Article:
• In some tangible computer readable media the metadata and digital signature may be structured using XML; and the XML used to contain the digital signature may identify the hash and signature algorithms used to generate the digital signature.
  • BRIEF DESCRIPTION OF THE DRAWINGS
  • FIG. 1 illustrates a metadata payload in accordance with an example embodiment of the present invention.
  • FIG. 2 illustrates a signature block in accordance with an example embodiment of the present invention.
  • FIG. 3 illustrates a procedure in accordance with an example embodiment of the present invention.
  • FIG. 4 illustrates a system in accordance with an example embodiment of the present invention.
  • FIG. 5 illustrates a procedure in accordance with an example embodiment of the present invention.
  • FIG. 6 illustrates a system in accordance with an example embodiment of the present invention.
  • FIG. 7 illustrates a procedure in accordance with an example embodiment of the present invention.
  • FIG. 8 illustrates a system in accordance with an example embodiment of the present invention.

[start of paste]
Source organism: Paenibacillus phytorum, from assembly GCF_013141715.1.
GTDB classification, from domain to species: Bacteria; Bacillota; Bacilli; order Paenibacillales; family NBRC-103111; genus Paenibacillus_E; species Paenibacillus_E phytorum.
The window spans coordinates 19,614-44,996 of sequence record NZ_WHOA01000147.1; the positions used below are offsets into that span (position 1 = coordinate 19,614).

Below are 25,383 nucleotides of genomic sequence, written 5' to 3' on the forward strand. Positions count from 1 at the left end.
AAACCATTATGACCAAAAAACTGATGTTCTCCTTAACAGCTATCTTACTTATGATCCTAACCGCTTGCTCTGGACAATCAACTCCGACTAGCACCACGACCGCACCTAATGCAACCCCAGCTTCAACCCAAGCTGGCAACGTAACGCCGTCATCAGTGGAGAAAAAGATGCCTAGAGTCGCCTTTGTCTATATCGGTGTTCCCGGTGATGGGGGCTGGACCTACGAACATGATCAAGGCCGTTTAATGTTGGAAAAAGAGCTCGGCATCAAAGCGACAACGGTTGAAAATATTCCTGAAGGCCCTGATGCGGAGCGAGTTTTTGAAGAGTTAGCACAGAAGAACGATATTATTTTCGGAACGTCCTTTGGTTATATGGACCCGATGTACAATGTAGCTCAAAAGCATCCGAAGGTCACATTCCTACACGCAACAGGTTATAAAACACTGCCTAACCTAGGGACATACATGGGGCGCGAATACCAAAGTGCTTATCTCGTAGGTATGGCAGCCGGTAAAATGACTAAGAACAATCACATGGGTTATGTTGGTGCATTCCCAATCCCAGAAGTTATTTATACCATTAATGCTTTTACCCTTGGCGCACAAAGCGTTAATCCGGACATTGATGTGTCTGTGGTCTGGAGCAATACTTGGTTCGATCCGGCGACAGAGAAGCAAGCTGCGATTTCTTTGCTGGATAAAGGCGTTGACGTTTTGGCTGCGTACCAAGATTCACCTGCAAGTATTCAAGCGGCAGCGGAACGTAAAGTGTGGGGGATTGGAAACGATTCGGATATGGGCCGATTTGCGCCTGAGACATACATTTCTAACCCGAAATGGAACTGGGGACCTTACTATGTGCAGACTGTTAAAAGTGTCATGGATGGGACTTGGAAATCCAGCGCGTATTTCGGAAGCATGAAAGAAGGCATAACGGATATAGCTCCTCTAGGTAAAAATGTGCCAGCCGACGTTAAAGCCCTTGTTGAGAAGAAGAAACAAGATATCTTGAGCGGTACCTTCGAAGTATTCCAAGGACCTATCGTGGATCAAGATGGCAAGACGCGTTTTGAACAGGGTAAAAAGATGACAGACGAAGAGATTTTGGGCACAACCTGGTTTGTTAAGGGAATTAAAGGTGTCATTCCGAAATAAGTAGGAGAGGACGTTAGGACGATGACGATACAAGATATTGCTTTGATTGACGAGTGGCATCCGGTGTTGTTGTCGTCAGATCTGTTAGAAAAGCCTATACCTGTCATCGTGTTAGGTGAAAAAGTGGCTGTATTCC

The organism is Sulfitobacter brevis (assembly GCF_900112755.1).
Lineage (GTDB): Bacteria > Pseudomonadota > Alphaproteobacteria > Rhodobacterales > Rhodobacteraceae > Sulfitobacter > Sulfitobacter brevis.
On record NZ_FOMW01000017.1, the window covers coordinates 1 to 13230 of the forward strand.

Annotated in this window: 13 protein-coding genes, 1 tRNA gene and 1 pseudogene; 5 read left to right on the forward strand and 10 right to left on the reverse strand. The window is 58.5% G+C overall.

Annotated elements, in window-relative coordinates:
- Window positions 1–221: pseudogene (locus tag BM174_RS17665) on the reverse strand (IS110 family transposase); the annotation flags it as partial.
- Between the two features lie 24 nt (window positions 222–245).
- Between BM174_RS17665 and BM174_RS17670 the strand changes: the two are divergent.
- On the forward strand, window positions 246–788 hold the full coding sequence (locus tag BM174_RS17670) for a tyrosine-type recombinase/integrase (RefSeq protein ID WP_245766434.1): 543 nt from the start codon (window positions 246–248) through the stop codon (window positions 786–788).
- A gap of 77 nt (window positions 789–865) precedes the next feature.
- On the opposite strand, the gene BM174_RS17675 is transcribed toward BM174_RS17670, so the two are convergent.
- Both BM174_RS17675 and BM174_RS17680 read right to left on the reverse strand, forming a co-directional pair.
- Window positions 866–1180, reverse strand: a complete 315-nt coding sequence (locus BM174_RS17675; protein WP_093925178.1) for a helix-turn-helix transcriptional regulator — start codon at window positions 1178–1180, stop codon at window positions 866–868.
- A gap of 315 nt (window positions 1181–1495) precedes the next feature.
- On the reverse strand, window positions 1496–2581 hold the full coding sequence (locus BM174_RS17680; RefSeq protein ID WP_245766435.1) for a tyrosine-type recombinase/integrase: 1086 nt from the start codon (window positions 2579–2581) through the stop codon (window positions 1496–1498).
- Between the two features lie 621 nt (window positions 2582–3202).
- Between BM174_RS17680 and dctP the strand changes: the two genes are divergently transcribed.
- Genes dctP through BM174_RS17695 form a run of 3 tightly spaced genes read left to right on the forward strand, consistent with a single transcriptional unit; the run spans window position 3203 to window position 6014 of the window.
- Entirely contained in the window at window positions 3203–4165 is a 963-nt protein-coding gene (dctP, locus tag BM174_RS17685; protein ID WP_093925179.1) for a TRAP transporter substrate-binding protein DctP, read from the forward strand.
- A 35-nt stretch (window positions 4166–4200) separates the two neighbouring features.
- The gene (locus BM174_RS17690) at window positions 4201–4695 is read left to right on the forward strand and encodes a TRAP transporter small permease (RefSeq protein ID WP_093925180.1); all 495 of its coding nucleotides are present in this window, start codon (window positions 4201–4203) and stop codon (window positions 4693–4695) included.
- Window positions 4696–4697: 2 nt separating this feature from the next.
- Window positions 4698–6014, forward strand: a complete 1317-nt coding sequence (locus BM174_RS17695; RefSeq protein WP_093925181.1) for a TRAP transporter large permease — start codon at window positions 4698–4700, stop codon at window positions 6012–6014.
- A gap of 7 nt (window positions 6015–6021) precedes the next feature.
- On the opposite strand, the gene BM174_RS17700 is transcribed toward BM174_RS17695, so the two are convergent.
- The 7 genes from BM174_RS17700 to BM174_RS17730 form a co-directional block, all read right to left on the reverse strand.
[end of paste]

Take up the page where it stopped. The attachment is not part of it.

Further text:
• FIG. 9 illustrates a procedure in accordance with an example embodiment of the present invention.
  • FIG. 10 illustrates a system in accordance with an example embodiment of the present invention.
  • DETAILED DESCRIPTION OF EXAMPLE EMBODIMENTS
  • Some example embodiments of the present invention address the tracking and authentication of particular instances of digital files. For example, some example embodiments provide for the creation and distribution of digital files containing both content and features designed to authenticate that content. For instance, some example embodiments of the present invention describe procedures for creating cryptographically signed metadata that can be transmitted separately or embedded into files. This metadata can be used for various purposes, such as providing an access token for bonus content, as a tool for sales auditing, and for detecting when important metadata has been modified. Accordingly, other example embodiments may use such metadata and digital files to audit content distributors, provide bonus content to the purchasers of authentic content, and securely transmit metadata in a tamper resistant form.